What sets your new EP apart from your debut?

I think the new EP is a bit more refined. I think lyrically it is more refined as we put a lot of intention into what we were writing about. It was really important to me to have a voice come through in the project and have people hear it and be like “oh, that’s j ember.” Because of the pandemic, I had a lot of time and spent time doing that. I think the other element is that we really worked on it being cohesive. Because I worked with one producer, I really feel like we were able to create a world within the project. If you listen to it from front to back, everything transitions well. I love the last project but it was like taking five bangers that we loved and it being an introduction of myself. 

Was there any particular song that was most challenging to create?

“Turning Point,” which ended up becoming my favorite song. It started off as literally a punk song, like fast guitar and distorted. I showed it to Duncan and he was snapping along to it in a really slow way and I could tell he was thinking something during that moment. He suggested we should turn it into a psychedelic feel. We stripped it back and there was almost a moment where it was a euphoric song. We added drums, there was a pre-chorus, we took that out. It legitimately might have gone through 20 revisions and that was just the production. It was also a difficult song to mix. There was a moment where I questioned not putting it out and coming back to it another time. 

As a songwriter, you are personal with your lyrics. Do you find it easy to be open or are there times where some subjects are harder to put down in songs?

I think it’s really difficult to be open and really difficult to be open about people you know that have directly inspired the songs. I tried to look past that because ultimately, people that don’t know me, I hope they can take a little peek into my world. It’s definitely tough but a lot of this is about what’s going on. The more raw and honest I can be, the more therapeutic the experience is for me also. I would actually love to be more open, I feel like I’m holding myself back.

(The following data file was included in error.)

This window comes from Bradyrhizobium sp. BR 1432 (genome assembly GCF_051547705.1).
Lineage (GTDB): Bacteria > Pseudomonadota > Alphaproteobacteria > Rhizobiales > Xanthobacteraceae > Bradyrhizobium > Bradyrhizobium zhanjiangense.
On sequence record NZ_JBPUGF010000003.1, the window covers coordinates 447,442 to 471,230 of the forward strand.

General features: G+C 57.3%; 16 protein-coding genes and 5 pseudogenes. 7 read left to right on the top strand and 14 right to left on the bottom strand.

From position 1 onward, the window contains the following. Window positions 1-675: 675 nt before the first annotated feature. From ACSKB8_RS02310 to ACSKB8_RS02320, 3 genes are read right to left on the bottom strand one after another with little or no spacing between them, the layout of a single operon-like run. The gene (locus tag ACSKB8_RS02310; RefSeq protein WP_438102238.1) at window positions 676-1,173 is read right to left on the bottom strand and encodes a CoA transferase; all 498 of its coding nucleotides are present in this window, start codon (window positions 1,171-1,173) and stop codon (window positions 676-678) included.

With the industry being so digital and focused on statistics, how much do you pay attention to your streaming numbers?

I barely look at it. Truthfully, I’m not even logged into the accounts that tell me my streaming data. Once in a while, I’ll have a look because it’s interesting and funny to see what playlists people make and put my music in. I like seeing that but you know, it’s the industry and streaming is important and a metric people use to determine what’s popular and how people are listening. 

Is there an album or another project in the works? You mentioned at the beginning of our chat that you were going to New York to hopefully get some songs done.

I just wanna make a bunch of songs. Now things are starting to go back to normal, I’m feeling super creative and I’m starting to really collaborate with people in person. I’m trying to make a bunch of songs so I can see where it leads to. Maybe that could be an EP or an album. I’m just trying to catch the next vibe. I would really like to put out another project next year by the end of the summer. I think I can, but we’ll see.

Is there a specific goal you would like to achieve with this EP? I assume live shows are one of them.

Yeah, I haven’t even toured because the “Sleepwalking” project came out in March 2020. I’ve only ever done a few shows as j ember and I would love to get on the road. If I can play a show in Toronto, Montreal, New York, and even the East Coast cities, that would be a huge goal for me.